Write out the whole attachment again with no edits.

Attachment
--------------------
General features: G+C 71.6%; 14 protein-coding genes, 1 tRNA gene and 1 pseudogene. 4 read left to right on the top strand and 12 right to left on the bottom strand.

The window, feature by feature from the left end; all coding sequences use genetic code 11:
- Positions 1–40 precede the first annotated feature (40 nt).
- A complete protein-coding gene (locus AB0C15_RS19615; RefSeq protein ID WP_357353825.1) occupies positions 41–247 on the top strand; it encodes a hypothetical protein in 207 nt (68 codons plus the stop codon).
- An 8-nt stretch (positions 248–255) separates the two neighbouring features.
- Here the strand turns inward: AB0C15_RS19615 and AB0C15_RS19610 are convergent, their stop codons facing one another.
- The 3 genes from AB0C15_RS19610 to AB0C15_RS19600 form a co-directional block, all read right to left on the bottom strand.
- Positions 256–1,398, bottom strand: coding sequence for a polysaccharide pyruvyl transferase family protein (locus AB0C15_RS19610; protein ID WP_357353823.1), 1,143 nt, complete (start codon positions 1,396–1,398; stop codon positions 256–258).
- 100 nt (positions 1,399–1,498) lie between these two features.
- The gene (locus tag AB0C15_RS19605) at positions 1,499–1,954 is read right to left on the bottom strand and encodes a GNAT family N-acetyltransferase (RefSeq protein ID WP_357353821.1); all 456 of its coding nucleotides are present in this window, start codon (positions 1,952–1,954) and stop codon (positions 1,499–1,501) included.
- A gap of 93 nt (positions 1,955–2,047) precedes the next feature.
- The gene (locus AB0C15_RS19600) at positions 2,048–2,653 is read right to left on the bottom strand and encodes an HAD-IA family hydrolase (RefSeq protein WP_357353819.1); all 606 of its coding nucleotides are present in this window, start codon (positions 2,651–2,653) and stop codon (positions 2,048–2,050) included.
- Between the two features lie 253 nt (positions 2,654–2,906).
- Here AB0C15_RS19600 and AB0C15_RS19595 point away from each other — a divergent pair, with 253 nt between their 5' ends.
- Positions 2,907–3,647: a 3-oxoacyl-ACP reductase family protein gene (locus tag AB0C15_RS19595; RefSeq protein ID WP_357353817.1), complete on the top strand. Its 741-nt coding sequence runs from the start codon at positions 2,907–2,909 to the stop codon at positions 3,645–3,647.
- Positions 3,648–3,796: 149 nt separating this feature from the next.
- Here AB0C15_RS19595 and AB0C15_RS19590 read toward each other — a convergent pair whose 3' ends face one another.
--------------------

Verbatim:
General features: G+C 71.6%; 14 protein-coding genes, 1 tRNA gene and 1 pseudogene. 4 read left to right on the top strand and 12 right to left on the bottom strand.

The window, feature by feature from the left end; all coding sequences use genetic code 11:
- Positions 1–40 precede the first annotated feature (40 nt).
- A complete protein-coding gene (locus AB0C15_RS19615; RefSeq protein ID WP_357353825.1) occupies positions 41–247 on the top strand; it encodes a hypothetical protein in 207 nt (68 codons plus the stop codon).
- An 8-nt stretch (positions 248–255) separates the two neighbouring features.
- Here the strand turns inward: AB0C15_RS19615 and AB0C15_RS19610 are convergent, their stop codons facing one another.
- The 3 genes from AB0C15_RS19610 to AB0C15_RS19600 form a co-directional block, all read right to left on the bottom strand.
- Positions 256–1,398, bottom strand: coding sequence for a polysaccharide pyruvyl transferase family protein (locus AB0C15_RS19610; protein ID WP_357353823.1), 1,143 nt, complete (start codon positions 1,396–1,398; stop codon positions 256–258).
- 100 nt (positions 1,399–1,498) lie between these two features.
- The gene (locus tag AB0C15_RS19605) at positions 1,499–1,954 is read right to left on the bottom strand and encodes a GNAT family N-acetyltransferase (RefSeq protein ID WP_357353821.1); all 456 of its coding nucleotides are present in this window, start codon (positions 1,952–1,954) and stop codon (positions 1,499–1,501) included.
- A gap of 93 nt (positions 1,955–2,047) precedes the next feature.
- The gene (locus AB0C15_RS19600) at positions 2,048–2,653 is read right to left on the bottom strand and encodes an HAD-IA family hydrolase (RefSeq protein WP_357353819.1); all 606 of its coding nucleotides are present in this window, start codon (positions 2,651–2,653) and stop codon (positions 2,048–2,050) included.
- Between the two features lie 253 nt (positions 2,654–2,906).
- Here AB0C15_RS19600 and AB0C15_RS19595 point away from each other — a divergent pair, with 253 nt between their 5' ends.
- Positions 2,907–3,647: a 3-oxoacyl-ACP reductase family protein gene (locus tag AB0C15_RS19595; RefSeq protein ID WP_357353817.1), complete on the top strand. Its 741-nt coding sequence runs from the start codon at positions 2,907–2,909 to the stop codon at positions 3,645–3,647.
- Positions 3,648–3,796: 149 nt separating this feature from the next.
- Here AB0C15_RS19595 and AB0C15_RS19590 read toward each other — a convergent pair whose 3' ends face one another.